Have done Nework+ now want to do Security+

MrSheenMrSheen Member Posts: 11 ■□□□□□□□□□

I did my Network+ a couple of years ago and am now interested in doing my Security+. I noticed Security+ covers a lot of topics to Network+. So my question is, is Security+ just a glorified Network+ or does it properly differ from it?
I've learn at lot of this stuff back when I studied at college, but I need a refresh and doing a cert is a great way to refresh.

My current role is a support/implementation specialist for software solutions that run on networked multi function devices, which are all in one units that print scan copy and fax (not the crappy ones you get for home) and our clients and software are becoming more an more security conscious and I thought this certification would be of benefit to me.

Thank you.


  • DoubleNNsDoubleNNs Member Posts: 2,015 ■■■■■□□□□□
    No. Security+ is very different from the Network+. However, there is a small amount of overlap (think Security of Networks).
    But then again, there's a lot of overlap in IT in general.
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  • DarrilDarril Member Posts: 1,588
    Yes, as DoubleNNs mentions, they are different but there is some overlap.

    For people taking the Security+ shortly after taking the Network+, it is often easier due to the overlap. When the Network+ knowledge isn't clear, someone studying for Security+ often has to relearn some of the network topics.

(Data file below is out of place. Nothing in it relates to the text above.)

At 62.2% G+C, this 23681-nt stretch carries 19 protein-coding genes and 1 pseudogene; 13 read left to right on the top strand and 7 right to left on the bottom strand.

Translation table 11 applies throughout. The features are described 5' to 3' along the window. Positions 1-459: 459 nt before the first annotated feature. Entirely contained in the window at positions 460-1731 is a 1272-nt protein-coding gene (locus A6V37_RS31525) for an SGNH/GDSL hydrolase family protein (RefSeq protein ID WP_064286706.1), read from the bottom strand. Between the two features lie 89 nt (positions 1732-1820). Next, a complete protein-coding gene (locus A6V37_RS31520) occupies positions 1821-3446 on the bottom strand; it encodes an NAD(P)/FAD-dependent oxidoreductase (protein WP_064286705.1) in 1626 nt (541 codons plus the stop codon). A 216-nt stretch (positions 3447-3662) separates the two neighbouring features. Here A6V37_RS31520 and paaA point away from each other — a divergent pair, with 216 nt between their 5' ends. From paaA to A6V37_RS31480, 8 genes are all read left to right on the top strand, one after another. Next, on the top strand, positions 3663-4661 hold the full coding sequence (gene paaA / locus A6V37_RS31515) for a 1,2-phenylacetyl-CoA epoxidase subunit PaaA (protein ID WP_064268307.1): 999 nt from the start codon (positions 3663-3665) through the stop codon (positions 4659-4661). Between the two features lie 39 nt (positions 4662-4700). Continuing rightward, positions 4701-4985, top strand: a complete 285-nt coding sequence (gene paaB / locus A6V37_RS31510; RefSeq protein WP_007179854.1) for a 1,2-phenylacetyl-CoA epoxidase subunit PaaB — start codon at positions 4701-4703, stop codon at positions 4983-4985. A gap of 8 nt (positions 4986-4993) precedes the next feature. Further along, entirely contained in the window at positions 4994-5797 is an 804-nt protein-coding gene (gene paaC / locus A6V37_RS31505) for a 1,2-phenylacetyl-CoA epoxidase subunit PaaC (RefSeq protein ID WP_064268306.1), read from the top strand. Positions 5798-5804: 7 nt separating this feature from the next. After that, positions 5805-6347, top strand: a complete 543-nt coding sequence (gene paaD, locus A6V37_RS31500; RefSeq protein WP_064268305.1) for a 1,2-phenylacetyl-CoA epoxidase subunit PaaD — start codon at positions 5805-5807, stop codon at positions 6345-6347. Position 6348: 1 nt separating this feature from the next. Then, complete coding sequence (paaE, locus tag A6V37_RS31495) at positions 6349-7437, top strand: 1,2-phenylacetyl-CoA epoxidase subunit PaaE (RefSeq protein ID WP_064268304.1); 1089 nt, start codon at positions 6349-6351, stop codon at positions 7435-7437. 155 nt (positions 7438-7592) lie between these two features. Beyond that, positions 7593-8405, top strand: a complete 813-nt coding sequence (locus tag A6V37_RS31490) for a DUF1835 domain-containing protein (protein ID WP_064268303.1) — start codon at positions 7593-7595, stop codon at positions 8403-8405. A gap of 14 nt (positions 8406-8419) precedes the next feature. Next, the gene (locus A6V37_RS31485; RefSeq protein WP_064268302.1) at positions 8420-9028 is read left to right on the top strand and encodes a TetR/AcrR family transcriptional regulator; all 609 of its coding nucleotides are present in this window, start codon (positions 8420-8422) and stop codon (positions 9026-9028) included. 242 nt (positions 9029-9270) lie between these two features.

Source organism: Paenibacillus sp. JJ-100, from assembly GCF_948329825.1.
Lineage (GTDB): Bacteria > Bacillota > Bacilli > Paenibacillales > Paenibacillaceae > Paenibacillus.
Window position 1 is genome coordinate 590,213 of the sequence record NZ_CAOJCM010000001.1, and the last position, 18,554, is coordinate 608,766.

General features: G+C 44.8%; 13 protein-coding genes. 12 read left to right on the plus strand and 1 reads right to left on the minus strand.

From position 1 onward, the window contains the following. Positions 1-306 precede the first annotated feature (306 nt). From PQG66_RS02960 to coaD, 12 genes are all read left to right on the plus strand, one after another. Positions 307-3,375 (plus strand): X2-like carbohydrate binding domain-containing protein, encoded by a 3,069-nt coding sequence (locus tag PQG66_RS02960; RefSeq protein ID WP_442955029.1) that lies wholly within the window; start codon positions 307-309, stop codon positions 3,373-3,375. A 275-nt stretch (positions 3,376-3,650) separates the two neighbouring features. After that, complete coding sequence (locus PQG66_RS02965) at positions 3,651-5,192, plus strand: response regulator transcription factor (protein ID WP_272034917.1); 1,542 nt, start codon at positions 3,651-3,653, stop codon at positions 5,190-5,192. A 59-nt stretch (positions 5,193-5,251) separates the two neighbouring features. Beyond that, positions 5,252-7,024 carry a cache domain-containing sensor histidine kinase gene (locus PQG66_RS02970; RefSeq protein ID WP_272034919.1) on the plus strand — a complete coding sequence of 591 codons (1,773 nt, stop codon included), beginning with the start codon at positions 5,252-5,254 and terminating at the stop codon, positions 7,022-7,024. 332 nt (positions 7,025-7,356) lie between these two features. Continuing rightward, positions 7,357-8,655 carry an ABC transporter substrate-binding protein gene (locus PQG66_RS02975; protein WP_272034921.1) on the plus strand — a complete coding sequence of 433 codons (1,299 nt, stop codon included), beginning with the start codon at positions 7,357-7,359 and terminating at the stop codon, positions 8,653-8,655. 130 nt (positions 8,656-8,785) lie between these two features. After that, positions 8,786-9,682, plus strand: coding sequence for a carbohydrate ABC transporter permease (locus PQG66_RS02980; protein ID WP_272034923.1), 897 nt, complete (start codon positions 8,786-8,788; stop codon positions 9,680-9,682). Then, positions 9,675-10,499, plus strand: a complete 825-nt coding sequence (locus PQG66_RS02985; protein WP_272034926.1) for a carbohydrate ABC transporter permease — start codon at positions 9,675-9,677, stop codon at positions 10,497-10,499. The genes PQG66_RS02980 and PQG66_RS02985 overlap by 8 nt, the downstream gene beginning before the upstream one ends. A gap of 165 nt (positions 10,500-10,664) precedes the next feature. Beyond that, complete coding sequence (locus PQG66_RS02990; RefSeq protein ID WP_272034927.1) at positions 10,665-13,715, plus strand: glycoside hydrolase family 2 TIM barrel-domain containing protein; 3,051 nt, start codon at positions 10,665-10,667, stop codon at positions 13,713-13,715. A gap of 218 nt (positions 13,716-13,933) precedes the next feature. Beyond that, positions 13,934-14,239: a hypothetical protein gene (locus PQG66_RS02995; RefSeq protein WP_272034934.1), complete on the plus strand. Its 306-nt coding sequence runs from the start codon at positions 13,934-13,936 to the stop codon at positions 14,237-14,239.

As a simple example, in the Network+ exam you need to understand how TCP/IP uses a three-way handshake to establish a connection with SYN, SYN/ACK, and ACK packets.

    The Security+ exam expects you to understand some network attack methods including the SYN flood. The SYN flood is easy to understand when you understand the three-way handshake. The attacker floods a system with SYN packets but never completes the handshake with the ACK packets, effectively consuming system resources.

    On the other hand, if the handshake process isn't fresh in your mind, the SYN flood concept takes longer to grasp as you have to first remind yourself about the TCP handshake.

    Also, while the Network Security domain is 21 percent of the exam and networking topics creep into other domain objectives, the Security+ exam does cover topics outside of networking.

    Your statement about "clients and software are becoming more and more security conscious" is a repeating theme I often hear. More and more companies are realizing that security is important and can directly affect their bottom line when security isn't practiced. With that in mind, they value employees with security knowledge, even if it is the basic security knowledge from the Security+ certification.
  • SharkbaitSharkbait Member Posts: 35 ■■□□□□□□□□
    From what I've seen, The Security+ cert can open the door to specific opportunities in government positions. Without the cert, you're just another candidate. I'm not entirely sure about the Net+.

  • DarrilDarril Member Posts: 1,588
    That's absolutely correct, Sharkbait. A Department of Defense directive (DoD 8570.1M) mandates certain certifications for many IT positions defined with different levels, and the Security+ certification meets the requirements for many of these jobs. It's not only for civil service jobs, but it's also for contractors working in IT positions on DoD contracts.
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